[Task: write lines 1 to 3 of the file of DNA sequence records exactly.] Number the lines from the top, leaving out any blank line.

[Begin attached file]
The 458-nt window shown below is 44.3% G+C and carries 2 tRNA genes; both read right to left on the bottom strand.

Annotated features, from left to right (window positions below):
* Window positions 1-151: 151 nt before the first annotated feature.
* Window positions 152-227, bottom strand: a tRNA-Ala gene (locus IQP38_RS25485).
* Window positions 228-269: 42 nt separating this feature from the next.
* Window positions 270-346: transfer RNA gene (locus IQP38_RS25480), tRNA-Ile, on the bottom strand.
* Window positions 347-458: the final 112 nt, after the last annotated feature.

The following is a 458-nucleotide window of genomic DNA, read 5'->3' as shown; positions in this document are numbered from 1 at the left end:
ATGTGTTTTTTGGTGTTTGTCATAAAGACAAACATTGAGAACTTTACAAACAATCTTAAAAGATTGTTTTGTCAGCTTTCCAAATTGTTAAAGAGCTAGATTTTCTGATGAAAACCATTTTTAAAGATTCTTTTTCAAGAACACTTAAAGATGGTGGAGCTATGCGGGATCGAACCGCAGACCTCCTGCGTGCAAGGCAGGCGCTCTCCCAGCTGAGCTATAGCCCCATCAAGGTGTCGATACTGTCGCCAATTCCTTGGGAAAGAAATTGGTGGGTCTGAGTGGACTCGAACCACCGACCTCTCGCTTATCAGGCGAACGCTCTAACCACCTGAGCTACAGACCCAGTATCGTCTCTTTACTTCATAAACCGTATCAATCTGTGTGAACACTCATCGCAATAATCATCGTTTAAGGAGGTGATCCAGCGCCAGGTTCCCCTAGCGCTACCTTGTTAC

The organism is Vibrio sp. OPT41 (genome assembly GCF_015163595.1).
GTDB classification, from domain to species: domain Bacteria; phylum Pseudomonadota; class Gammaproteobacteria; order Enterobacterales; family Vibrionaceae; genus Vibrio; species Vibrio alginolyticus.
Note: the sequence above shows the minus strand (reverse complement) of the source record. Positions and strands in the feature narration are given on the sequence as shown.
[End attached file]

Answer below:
The 458-nt window shown below is 44.3% G+C and carries 2 tRNA genes; both read right to left on the bottom strand.

Annotated features, from left to right (window positions below):
* Window positions 1-151: 151 nt before the first annotated feature.